The sea as green fields: calenture and Wordsworth’s rural ocean
Wordsworth’s pastoral “The Brothers” includes a footnote that reads: “This description of Calenture is sketched from an imperfect recollection of an admirable one in prose, by Mr. Gilbert, Author of the Hurricane .” 1 Attached to a passage where Leonard Ewbanks gazes out over the bow of a ship and imagines the verdant landscape of his youth, the note raises several questions: what is calenture, who is Gilbert, and how would calenture matter to a poem Wordsworth designated as “the concluding poem of a series of pastorals” (p. 135n)? Calenture, a tropical disease afflicting sailors who have been too long at sea, is the hallucination that the sea has become a green field into which they desire to leap. The mention of calenture in “The Brothers” juxtaposes colonial disease and its sufferers with the rustic and pastoral communities whose dispersion the poem laments. Calenture stands as the poem’s metaphor for a “recollection,” albeit “an imperfect” one, of rural life cast over the waves: a life displaced, fantastic, and unrecoverable (as it recollects what never was). As William Gilbert, Erasmus Darwin, and other authors have used it, calenture deceives its sea-bound victim with the promise of a reunion with land. For Wordsworth, the trope of calenture might resolve a crisis of displacement through imaginative activity. Yet, Leonard’s spell of calenture creates further crises of identity, location, and origin(s). As a portent for maritime labor promising fortune but delivering dissolution, “The Brothers” illustrates the misfortune of English families who exchange rural for maritime labor. 2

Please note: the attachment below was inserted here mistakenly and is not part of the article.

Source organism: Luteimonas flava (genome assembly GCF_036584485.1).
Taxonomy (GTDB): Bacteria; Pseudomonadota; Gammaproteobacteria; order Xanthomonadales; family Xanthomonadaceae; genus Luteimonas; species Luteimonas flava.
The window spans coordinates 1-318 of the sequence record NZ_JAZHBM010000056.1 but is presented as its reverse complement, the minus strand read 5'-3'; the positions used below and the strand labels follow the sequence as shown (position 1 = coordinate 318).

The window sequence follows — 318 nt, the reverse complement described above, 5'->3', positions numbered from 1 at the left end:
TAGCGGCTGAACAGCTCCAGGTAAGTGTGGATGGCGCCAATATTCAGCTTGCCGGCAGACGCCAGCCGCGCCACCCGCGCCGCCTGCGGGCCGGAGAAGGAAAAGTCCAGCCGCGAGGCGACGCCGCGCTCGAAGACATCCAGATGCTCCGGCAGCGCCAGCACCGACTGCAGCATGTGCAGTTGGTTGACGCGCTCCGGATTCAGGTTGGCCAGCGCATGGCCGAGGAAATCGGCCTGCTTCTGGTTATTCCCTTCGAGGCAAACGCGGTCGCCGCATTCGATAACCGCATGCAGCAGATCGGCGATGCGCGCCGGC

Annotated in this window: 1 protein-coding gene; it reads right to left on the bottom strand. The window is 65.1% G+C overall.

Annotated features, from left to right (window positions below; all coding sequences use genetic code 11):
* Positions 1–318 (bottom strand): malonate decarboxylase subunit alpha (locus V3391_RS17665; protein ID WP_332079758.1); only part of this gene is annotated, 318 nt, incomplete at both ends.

“The Brothers” recounts the fate of the Ewbanks family, shepherds from “among the mountains of Cumberland and Westmoreland” (l. 135n1). After the death of their father, two brothers – Leonard and James – separate as Leonard goes to sea and James remains. While Leonard is absent, James suffers somnambulism, walks off a cliff, and falls to his death. Wordsworth pronounces the poem as the “concluding” one of a series of pastorals he never wrote. The statement (in the poem’s first footnote) performs in textual absence the very loss of the pastoral around which he frames the poem’s maritime activity. Yet, critics have been slow to address the crucial role of Leonard’s maritime activity and sea-borne hallucinations. 3 Richard W. Clancey refutes the idea that Leonard even suffers from calenture. He argues
(OED) description of the disease. More recently, Alan Bewell and Michael Wiley have examined the influence of sea voyage narratives in shaping the poem’s equivocal attitude toward colonialism and the slave trade. 5 Celeste Langan remarks on the calenture passage for how it mirrors Leonard and his brother.